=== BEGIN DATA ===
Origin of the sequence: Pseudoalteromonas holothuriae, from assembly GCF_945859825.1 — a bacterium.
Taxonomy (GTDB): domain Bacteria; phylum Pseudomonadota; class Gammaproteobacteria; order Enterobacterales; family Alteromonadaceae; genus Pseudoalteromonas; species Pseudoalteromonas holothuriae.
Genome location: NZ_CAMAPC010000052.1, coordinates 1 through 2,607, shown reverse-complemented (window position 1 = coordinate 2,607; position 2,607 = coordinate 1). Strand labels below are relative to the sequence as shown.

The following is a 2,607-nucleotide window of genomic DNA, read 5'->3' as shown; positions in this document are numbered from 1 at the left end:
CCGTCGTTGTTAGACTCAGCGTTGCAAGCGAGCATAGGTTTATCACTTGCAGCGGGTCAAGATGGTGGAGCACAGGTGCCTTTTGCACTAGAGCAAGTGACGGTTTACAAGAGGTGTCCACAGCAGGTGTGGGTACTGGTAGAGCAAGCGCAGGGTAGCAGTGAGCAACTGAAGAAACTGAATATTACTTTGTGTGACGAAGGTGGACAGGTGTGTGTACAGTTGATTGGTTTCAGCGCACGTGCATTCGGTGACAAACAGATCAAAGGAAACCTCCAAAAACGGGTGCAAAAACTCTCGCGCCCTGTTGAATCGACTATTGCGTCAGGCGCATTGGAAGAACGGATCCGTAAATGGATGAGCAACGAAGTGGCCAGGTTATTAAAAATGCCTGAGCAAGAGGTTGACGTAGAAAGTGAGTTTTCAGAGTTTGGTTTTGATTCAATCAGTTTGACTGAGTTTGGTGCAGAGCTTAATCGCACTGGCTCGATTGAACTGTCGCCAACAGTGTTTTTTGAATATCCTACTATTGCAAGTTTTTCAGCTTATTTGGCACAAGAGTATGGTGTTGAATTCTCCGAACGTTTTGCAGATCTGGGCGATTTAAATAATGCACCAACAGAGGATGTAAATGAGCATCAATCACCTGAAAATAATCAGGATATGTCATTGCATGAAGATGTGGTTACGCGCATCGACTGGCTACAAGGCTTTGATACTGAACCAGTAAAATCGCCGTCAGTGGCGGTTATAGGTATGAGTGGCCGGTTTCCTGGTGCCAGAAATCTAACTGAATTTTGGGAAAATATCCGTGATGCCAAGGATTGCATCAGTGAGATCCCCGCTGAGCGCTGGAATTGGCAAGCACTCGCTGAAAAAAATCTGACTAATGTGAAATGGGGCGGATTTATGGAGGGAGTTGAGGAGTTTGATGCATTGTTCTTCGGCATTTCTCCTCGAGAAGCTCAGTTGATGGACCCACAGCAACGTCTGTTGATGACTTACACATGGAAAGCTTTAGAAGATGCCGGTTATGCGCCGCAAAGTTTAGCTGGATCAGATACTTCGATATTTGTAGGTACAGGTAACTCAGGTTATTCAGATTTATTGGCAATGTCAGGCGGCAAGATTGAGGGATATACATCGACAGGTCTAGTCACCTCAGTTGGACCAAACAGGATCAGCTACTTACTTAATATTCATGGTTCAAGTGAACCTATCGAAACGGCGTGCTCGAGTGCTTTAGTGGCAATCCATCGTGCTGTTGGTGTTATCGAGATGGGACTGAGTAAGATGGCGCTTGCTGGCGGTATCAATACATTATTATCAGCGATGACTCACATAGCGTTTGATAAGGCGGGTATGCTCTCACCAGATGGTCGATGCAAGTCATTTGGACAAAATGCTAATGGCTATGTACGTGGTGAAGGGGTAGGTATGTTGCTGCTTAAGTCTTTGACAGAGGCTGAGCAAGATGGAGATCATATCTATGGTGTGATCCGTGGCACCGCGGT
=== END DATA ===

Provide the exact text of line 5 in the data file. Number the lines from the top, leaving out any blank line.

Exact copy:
CCGTCGTTGTTAGACTCAGCGTTGCAAGCGAGCATAGGTTTATCACTTGCAGCGGGTCAAGATGGTGGAGCACAGGTGCCTTTTGCACTAGAGCAAGTGACGGTTTACAAGAGGTGTCCACAGCAGGTGTGGGTACTGGTAGAGCAAGCGCAGGGTAGCAGTGAGCAACTGAAGAAACTGAATATTACTTTGTGTGACGAAGGTGGACAGGTGTGTGTACAGTTGATTGGTTTCAGCGCACGTGCATTCGGTGACAAACAGATCAAAGGAAACCTCCAAAAACGGGTGCAAAAACTCTCGCGCCCTGTTGAATCGACTATTGCGTCAGGCGCATTGGAAGAACGGATCCGTAAATGGATGAGCAACGAAGTGGCCAGGTTATTAAAAATGCCTGAGCAAGAGGTTGACGTAGAAAGTGAGTTTTCAGAGTTTGGTTTTGATTCAATCAGTTTGACTGAGTTTGGTGCAGAGCTTAATCGCACTGGCTCGATTGAACTGTCGCCAACAGTGTTTTTTGAATATCCTACTATTGCAAGTTTTTCAGCTTATTTGGCACAAGAGTATGGTGTTGAATTCTCCGAACGTTTTGCAGATCTGGGCGATTTAAATAATGCACCAACAGAGGATGTAAATGAGCATCAATCACCTGAAAATAATCAGGATATGTCATTGCATGAAGATGTGGTTACGCGCATCGACTGGCTACAAGGCTTTGATACTGAACCAGTAAAATCGCCGTCAGTGGCGGTTATAGGTATGAGTGGCCGGTTTCCTGGTGCCAGAAATCTAACTGAATTTTGGGAAAATATCCGTGATGCCAAGGATTGCATCAGTGAGATCCCCGCTGAGCGCTGGAATTGGCAAGCACTCGCTGAAAAAAATCTGACTAATGTGAAATGGGGCGGATTTATGGAGGGAGTTGAGGAGTTTGATGCATTGTTCTTCGGCATTTCTCCTCGAGAAGCTCAGTTGATGGACCCACAGCAACGTCTGTTGATGACTTACACATGGAAAGCTTTAGAAGATGCCGGTTATGCGCCGCAAAGTTTAGCTGGATCAGATACTTCGATATTTGTAGGTACAGGTAACTCAGGTTATTCAGATTTATTGGCAATGTCAGGCGGCAAGATTGAGGGATATACATCGACAGGTCTAGTCACCTCAGTTGGACCAAACAGGATCAGCTACTTACTTAATATTCATGGTTCAAGTGAACCTATCGAAACGGCGTGCTCGAGTGCTTTAGTGGCAATCCATCGTGCTGTTGGTGTTATCGAGATGGGACTGAGTAAGATGGCGCTTGCTGGCGGTATCAATACATTATTATCAGCGATGACTCACATAGCGTTTGATAAGGCGGGTATGCTCTCACCAGATGGTCGATGCAAGTCATTTGGACAAAATGCTAATGGCTATGTACGTGGTGAAGGGGTAGGTATGTTGCTGCTTAAGTCTTTGACAGAGGCTGAGCAAGATGGAGATCATATCTATGGTGTGATCCGTGGCACCGCGGT